Earlier this year, I met a young man from Mexico named Iñaki. Happily, I had a chance to ask him about his unusual name, because I had a hunch.
Sure enough, he confirmed that Iñaki was a form of the Basque Eneko, which you might recognize as Inigo. His father and grandfather were both Ignacio, so his mother chose this related name instead. The family had roots in the Basque region, so it seemed doubly appropriate.
I’m fascinated by this process – the paths that names travel through different languages and historical moments. And I’m equally fascinated by how parents choose those names – the information we have, the facts we discover, the parts we get wrong.
Getting things wrong isn’t necessarily a problem. Nigel and Imogen and Cedric and plenty of other names have been whispered down the alley from some lost form to the one that we know today. Dominant spellings change. So do pronunciations. One hundred years ago, Nina was typically pronounced like the number nine. Now it rhymes with Lena and Tina.
Sometimes it’s hart to put the pieces together. Make that often – rarely do hit publish on a Baby Name of the Day post and not feel like I’m missing some part of the story.
But that is, I think, what makes this subject so very interesting. There’s always another story to pursue, another nuance to understand, another piece of history to consider.
Do you have any great stories of names changing over time, within your family or otherwise?
Now, on to the baby name news:
- Speaking of names and how they change and evolve, I loved Elea’s post on Taryn. It’s easy to dismiss it as a creative spin on Tara, but it just isn’t so.
- While we’re visiting British Baby Names, have you noticed more newborns with three middle names? There are a few in this week’s birth announcements. I don’t have a strong feeling about the total number of middles, but I find it interesting – and perhaps a signal that two middles has gone mainstream.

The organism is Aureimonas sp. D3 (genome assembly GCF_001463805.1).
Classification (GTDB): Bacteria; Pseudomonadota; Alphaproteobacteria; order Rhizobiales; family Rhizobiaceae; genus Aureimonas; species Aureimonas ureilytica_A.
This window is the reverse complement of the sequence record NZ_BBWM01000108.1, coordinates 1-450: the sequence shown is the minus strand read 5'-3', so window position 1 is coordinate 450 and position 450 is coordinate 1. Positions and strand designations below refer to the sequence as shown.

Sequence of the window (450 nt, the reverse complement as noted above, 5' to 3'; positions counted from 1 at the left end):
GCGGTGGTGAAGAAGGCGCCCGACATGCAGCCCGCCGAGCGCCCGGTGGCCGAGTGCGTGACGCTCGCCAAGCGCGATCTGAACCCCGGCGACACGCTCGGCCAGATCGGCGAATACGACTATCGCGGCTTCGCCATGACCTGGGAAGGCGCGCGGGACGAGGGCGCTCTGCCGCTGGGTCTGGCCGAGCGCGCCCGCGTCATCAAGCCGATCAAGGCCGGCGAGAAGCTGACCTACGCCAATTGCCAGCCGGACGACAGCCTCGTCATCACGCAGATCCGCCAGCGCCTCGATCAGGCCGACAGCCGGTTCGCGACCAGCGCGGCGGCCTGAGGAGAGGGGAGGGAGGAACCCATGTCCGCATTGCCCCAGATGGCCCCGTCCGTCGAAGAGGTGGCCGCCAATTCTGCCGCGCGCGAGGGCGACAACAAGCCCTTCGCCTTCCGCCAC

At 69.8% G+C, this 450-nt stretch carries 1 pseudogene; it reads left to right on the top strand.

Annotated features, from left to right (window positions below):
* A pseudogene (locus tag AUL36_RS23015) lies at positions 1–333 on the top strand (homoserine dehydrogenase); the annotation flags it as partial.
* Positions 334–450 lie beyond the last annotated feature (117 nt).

- About those monkeys … my brother-in-law held on to a box of his childhood toys, including these two cuties. My daughter recently discovered them, and promptly borrowed a dish towel (to tuck them into bed) and some post-it notes, to assign them new names. Meet Netty and Betty, and really – where do kids get the names that they give to dolls and such? (For more random #namespotting, follow me on Instagram.)
- Proof that I’m really fun at parties: lately I find myself thinking about diacritical marks. A lot! They’re challenging while typing, and even more of a bear when texting. At least that’s my experience in an English-speaking country where diacritical marks are typically omitted. But if you speak a great many of the world’s other languages, they’re not optional. Here’s yet another tale of challenges created by dashes, slashes, and dots, this time from China.
- A snapshot of baby names in one Texas town circa 1916. Love!
- Tennis player Boris Becker named his sons Elias and Noah. Is that an expression of faith, or a reflection of the popularity of Biblical names? The question came up on German baby name site beliebte-vornamen. Found via the marvelous Clare’s Scoop.it account. I mention it because I hear so many parents say, “We’re not very religious, but we love the name … Can we still use it?” I find it an intriguing question, because you obviously can, and a great many people do. And they tend to ask about, say, Noah, rather than the equally Biblical James. When do names cease to feel specifically religious?
- Bree’s Apartment Therapy series makes me truly happy in a way that I cannot even begin to express.
- Some lovely, almost lost literary names from this 2009 post at Nameberry.
- It’s so much fun when two name blogs feature similar topics! Kara at The Art of Naming took a look at 1880s baby names. We agree on some, and she found a few that I wished I had included on my list!
- Let’s end on a delightfully dark note: Edward Gorey! His Gashlycrumb Tinies: A Very Gorey Alphabet assigned bleak and improbable demises to a name from every letter of the alphabet. Brain Pickings has the whole list of delightful names – and the unfortunate fates that await them all.
That’s all for this week! As always, thank you for reading – and have a great week.
Kara | The Art of Naming says
I saw your 1880s names! How funny that we posted such similar blogs at the same time. I actually wrote this a few months ago and just now posted it though. Thanks for the mention! 🙂
Love Netty and Betty, by the way.
I have an aunt Nina, pronounced NYE-nah. She was born in probably 1950. I have noticed that some rural parts of Maine preserve older language trends that have been lost in other parts of the country. Foods too. We eat onions boiled with cream on Thanksgiving. 🙂